An Oral History of YOLO – Vanity Fair – 02.05.2013

On the most recent episode of Saturday Night Live, the Lonely Island crew partnered with host Adam Levine and musical guest Kendrick Lamar to parody the past year’s most popular and most hated word: YOLO. Andy Samburg declared the saying, short for “you only live once,” to be “the battle cry of a generation,” only to turn its original meaning on its head and offer “you oughta look out” as an alternative. It was a rare amusing mutation of the phrase, and the YouTube video became an instant hit, racking up more than 20 million views.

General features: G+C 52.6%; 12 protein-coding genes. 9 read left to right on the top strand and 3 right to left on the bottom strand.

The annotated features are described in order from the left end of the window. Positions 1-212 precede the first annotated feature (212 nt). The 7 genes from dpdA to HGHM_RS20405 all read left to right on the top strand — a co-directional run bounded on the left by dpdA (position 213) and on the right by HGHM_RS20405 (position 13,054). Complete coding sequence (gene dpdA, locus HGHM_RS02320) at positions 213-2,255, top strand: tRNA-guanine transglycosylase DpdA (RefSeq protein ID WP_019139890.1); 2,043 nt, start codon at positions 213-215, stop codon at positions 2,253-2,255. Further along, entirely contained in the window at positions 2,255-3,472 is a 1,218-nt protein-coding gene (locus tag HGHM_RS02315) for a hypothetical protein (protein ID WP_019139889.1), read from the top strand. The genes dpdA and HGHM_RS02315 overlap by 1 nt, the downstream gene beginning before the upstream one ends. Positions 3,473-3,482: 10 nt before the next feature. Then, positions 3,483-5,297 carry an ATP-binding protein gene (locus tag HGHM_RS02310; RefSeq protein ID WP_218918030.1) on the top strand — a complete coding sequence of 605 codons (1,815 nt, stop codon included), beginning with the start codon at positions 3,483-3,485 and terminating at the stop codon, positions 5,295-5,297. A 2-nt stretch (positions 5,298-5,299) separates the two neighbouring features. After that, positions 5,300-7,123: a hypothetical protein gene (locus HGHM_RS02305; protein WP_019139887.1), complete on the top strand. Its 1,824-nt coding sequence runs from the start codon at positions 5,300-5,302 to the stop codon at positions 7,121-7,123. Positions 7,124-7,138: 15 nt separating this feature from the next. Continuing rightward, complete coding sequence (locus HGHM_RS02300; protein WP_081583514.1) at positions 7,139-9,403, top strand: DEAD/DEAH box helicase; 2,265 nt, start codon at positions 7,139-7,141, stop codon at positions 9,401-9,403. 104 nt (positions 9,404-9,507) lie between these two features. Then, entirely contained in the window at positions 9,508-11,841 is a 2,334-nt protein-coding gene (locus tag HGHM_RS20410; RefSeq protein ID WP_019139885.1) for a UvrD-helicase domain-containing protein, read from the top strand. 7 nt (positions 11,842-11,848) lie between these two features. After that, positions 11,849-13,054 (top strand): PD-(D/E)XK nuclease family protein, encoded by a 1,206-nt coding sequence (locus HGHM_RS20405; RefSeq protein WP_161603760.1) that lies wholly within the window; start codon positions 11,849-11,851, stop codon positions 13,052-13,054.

Yet YOLO’s poor performance in 2012’s Word of the Year competitions signals that its time as an “It word” has come and gone. As Ben Zimmer, a word scholar who served on the American Dialect Society’s Word of the Year panel, puts it: “Even among the folks who were sort of language scholars and language observers, they had already gotten sick of YOLO too.” Within the span of a year, it has gone from catchy new slang to a “dangerous” youth motto, to a sarcastic Twitter hashtag, to the name of a new African cell phone. The world’s lexicographers have spoken: it is time we put the poor old colloquialism to rest, once and for all.

That is why, without further ado, we present an oral history of YOLO, featuring everyone from Adam Mesh, the Average Joe contestant who first popularized the term by giving his love interest a YOLO bracelet on the show, to Grateful Dead drummer Mickey Hart, who did not happen to see that viral Lonely Island clip but who does happen to be the first person to publicly coin the word.

Continue reading At Vanity Fair

You might also like

Loading...